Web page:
Health professionals have a pivotal role in providing their clientele with appropriate exercise prescription.
People living with frailty often have concurrent deficits in balance or endurance. Exercise addressing these areas should be used in combination with progressive resistance training and not as a substitute.
What is frailty?
Frailty is defined as a state of increased vulnerability associated with a decline in physiological functioning and reduced functional reserves across multiple body systems.
People living with frailty are at higher risk of poor health outcomes including hospitalisation, dependency and death.
The role of physiotherapists and exercise physiologists
Frailty has a dynamic pathway and opportunities exist to return those living with frailty to a state of relative vigour.
As clinicians with expertise in exercise prescription, physiotherapists and exercise physiologists can provide interventions to slow the progression of sarcopenia and mobility impairments in people living with frailty.
Out of scope
Neither physiotherapists or exercise physiologists can independently manage all components of frailty, therefore clinicians should refer people living with frailty to other professionals (such as a general practitioner, geriatrician, pharmacist, dietitian, etc.) to address other manageable components of frailty including malnutrition, polypharmacy and fatigue.
All health professionals have a role in identifying frailty. It is recommended that all people over the age of 70 should routinely be screened for frailty using one of many validated assessment tools.
Screening tools that clinicians can use to identify frailty include; FRAIL scale, Clinical Frailty Scale and Fried’s Frailty phenotype.
Physical assessments such as grip strength, the short physical performance battery and timed up and go, can be used to diagnose and estimate the degree of sarcopenia present in people living with frailty.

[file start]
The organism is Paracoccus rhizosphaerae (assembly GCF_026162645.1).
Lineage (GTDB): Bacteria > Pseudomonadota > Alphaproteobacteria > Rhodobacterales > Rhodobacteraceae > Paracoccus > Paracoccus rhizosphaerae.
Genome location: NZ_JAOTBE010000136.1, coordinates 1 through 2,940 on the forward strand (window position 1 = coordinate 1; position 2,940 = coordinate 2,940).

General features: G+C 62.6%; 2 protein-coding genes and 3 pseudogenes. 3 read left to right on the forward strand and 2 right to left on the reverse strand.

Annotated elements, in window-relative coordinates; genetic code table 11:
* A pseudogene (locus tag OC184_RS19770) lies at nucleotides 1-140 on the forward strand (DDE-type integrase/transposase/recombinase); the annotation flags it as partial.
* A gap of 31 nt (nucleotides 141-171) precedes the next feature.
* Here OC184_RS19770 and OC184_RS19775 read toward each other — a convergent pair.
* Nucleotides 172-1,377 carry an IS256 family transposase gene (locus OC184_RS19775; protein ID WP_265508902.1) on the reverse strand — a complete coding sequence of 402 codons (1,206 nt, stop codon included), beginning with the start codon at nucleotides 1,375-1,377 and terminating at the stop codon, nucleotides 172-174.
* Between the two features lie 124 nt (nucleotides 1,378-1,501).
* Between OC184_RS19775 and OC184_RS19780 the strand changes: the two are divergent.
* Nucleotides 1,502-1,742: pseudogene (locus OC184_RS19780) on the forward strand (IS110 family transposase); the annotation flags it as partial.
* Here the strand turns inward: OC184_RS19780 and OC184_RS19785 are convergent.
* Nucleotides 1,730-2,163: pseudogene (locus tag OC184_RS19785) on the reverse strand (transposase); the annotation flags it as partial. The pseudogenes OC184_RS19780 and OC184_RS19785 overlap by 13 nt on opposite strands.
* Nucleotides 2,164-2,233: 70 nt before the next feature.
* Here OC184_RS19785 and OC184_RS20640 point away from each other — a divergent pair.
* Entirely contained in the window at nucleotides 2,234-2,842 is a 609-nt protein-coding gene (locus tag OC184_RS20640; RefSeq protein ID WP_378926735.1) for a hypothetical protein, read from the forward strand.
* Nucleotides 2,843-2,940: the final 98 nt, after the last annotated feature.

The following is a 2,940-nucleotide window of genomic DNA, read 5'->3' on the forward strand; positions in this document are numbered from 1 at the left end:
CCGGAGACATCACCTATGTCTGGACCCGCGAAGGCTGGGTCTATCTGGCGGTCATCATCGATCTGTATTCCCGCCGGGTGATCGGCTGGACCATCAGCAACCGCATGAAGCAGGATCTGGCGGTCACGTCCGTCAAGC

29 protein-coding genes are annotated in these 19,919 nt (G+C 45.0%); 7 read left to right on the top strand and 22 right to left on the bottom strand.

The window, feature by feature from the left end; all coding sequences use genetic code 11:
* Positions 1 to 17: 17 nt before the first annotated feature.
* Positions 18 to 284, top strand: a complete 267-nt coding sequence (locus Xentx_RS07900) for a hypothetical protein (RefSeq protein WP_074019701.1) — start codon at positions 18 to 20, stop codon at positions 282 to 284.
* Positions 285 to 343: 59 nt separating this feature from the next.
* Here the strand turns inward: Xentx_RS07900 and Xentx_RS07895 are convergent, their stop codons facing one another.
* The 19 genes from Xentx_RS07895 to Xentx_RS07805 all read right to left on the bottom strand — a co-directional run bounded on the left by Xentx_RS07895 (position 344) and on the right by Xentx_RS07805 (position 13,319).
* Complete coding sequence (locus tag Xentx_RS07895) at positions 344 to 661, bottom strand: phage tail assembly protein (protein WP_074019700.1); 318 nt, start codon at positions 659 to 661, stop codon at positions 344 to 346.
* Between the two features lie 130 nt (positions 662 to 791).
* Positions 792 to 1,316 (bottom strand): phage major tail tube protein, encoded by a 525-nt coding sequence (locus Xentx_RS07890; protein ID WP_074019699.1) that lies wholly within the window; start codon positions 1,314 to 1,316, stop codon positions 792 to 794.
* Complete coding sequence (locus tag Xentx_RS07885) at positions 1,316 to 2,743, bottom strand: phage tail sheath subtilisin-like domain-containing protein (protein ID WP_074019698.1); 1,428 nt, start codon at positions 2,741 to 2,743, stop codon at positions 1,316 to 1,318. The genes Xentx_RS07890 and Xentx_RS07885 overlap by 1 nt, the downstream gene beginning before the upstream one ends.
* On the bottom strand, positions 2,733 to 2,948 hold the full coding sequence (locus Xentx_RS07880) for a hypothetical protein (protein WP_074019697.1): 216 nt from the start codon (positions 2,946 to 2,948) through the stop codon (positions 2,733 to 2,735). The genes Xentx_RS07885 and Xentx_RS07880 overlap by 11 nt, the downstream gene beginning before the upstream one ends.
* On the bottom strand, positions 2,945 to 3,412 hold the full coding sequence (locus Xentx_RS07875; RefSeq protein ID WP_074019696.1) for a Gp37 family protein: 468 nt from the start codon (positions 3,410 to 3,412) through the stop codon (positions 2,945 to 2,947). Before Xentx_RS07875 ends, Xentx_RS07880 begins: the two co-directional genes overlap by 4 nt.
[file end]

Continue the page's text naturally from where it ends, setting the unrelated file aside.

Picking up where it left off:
Exercise prescription for frailty – specificity matters!
Exercise is strongly recommended for people living with frailty and those at risk of frailty. Programs must be progressive and include high intensity resistance and/or power training to be most effective at treating sarcopenia in this population.
Combine exercises for best outcomes
People living with frailty often have concurrent deficits in balance or endurance. Exercise addressing these areas is often indicated in this population but will not result in the strength gains achieved with resistance training, so should be used in combination with resistance training and not as a substitute.
Progressive resistance training for people living with frailty
Proven to be safe and effective in hospital, community and residential care settings.
Supervised programs achieve better outcomes.
Machines, free weights, bodyweight and isometric exercise are all effective if at appropriate intensity.
Gains made from resistance training are not maintained once training stops, therefore people living with frailty and sarcopenia should be encouraged to permanently incorporate resistance training into their lives.
Prescribing progressive resistance training
Prescribe intensity based on one repetition maximum (1RM) or using the Borg rating of perceived exertion (RPE) scale.
- Strength training: 80% of 1RM or RPE of 15-18.
- Power training: Focuses on rapid concentric contraction and can also be performed at 80% of 1RM or RPE of 15-18. This can achieve simultaneous gains in power, strength, endurance and function.
Perform 2-3 times weekly, 2-3 sets of 8-10 repetitions.
Ensure correct form, including exhaling during the lifting or pushing phase of the repetition.
Borg rating of perceived exertion scale
- Easy to lift. Can perform 15 repetitions or more without fatiguing
- Moderate/somewhat hard
- Feels somewhat heavy. Can lift between 11 to 15 repetitions, but no more
- Very heavy. Can perform no more than 10 repetitions
- Extremely heavy. Can perform no more than 3 repetitions
We acknowledge the valuable input from the NSW Physiotherapy Advisors Network in the development of this guide.